‘It’s all your fault’ – time for change in divorce proceedings?
Richard Bacon MP’s ‘No Fault’ Divorce Bill is to receive its second reading on 22nd January 2016.
Currently there is only one ground couples can rely on to obtain a divorce; that the marriage has broken down irretrievably. To evidence the breakdown couples can rely on one of five facts – adultery, unreasonable behaviour, desertion, separation, or separation with consent. Until couples have been separated for two years, someone has to take the blame. In our experience, when many separating couples, and particularly those with children, try to achieve an amicable separation, surely it is time for a change in the law?
Research carried out by YouGov in June 2015 found that 52% of divorce petitions were fault-based, alleging either adultery or unreasonable behaviour. YouGov found that 27% of divorcing couples that relied on a fault-based fact admitted the allegation of fault was untrue, but was the easiest option. Those supporting the ‘no fault’ fact suggest relying on a fault-based fact can result in a negative tone being set for financial and children matters.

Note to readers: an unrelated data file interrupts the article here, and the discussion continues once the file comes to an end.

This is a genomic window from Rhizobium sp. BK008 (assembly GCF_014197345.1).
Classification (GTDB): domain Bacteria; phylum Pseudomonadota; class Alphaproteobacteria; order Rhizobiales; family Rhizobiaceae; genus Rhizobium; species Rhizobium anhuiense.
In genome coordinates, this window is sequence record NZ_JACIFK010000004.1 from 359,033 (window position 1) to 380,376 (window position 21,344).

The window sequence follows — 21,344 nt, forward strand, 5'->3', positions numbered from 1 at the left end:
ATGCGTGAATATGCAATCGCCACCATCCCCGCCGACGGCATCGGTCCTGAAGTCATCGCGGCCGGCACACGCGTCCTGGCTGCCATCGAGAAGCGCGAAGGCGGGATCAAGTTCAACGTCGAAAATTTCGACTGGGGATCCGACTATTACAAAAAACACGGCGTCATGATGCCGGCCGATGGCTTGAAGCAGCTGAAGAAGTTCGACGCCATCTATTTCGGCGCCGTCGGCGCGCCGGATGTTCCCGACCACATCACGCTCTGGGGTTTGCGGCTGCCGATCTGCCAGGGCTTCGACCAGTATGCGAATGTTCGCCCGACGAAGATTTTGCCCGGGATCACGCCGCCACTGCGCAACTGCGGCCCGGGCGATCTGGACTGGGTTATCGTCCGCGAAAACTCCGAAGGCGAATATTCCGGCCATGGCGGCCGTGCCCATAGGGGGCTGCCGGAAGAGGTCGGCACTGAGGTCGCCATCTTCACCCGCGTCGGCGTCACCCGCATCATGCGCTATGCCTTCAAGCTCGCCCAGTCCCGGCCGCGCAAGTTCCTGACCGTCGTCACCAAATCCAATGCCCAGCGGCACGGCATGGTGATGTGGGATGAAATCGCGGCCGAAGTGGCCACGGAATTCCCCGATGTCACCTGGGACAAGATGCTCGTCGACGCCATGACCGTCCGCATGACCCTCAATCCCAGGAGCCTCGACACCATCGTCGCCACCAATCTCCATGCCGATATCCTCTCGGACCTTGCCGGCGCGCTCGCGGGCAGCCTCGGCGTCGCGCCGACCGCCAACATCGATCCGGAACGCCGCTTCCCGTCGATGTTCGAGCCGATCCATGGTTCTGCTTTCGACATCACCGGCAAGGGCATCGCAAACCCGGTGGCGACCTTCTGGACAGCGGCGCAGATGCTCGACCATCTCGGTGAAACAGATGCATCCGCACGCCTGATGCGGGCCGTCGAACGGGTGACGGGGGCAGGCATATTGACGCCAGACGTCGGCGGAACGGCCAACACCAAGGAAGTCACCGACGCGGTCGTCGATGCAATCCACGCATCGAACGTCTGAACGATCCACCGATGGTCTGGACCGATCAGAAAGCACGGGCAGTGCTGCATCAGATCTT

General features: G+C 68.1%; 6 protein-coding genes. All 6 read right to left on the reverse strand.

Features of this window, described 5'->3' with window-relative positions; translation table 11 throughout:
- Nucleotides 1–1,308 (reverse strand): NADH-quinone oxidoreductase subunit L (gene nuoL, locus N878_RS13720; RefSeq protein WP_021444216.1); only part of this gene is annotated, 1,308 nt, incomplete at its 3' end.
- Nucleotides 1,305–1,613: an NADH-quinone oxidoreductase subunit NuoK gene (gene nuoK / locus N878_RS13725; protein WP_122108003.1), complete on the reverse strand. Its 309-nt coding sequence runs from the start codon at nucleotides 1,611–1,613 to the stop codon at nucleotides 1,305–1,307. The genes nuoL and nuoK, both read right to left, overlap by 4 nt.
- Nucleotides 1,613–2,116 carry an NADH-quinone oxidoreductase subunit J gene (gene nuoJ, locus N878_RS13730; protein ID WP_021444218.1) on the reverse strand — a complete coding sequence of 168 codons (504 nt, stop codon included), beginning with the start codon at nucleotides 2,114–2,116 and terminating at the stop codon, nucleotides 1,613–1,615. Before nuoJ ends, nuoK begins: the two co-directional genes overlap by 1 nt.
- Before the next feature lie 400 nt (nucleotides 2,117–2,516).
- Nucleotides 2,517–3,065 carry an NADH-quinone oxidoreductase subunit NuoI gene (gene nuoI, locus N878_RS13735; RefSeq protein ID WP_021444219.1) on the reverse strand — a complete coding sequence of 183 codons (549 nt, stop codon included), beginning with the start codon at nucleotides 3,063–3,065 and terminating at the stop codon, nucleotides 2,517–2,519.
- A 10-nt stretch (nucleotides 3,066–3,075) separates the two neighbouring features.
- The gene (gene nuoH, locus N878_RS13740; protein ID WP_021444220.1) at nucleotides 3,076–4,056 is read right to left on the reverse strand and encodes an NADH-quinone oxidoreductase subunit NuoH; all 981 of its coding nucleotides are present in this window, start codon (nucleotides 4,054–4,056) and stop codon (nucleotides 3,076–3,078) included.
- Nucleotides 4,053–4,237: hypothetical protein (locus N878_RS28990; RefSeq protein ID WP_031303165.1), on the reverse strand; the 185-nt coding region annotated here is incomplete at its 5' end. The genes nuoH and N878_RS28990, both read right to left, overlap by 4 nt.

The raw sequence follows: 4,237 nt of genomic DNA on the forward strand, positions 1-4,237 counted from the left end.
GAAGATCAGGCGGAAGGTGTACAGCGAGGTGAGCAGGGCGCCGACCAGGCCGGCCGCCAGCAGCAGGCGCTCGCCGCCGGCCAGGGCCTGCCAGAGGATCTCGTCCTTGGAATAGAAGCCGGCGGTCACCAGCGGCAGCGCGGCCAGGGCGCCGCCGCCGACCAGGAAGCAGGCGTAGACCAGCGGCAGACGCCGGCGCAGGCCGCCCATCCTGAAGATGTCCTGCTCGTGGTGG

The Bill introduces the idea of allowing couples to rely on a sixth fact of ‘no fault’ for the break down of the marriage. If the Bill is made law, couples will be granted a divorce once “each party has separately made a declaration that the marriage or civil partnership has irretrievably broken down” without the need to explain how.
The sixth fact is welcomed by Resolution and urges MP’s to introduce the long-awaited principle of no fault divorce if they are serious about reducing family conflict and the on-going impact of divorce. Resolution Chair, Jo Edwards says:
‘Removing the blame from divorce, as proposed in Richard Bacon’s bill, would help couples who both wish to bring their relationship to a dignified conclusion and move on with their lives without the need for accusatory mud-slinging. This out-dated system needs urgent revision – a civilised society deserves a civilised divorce process.’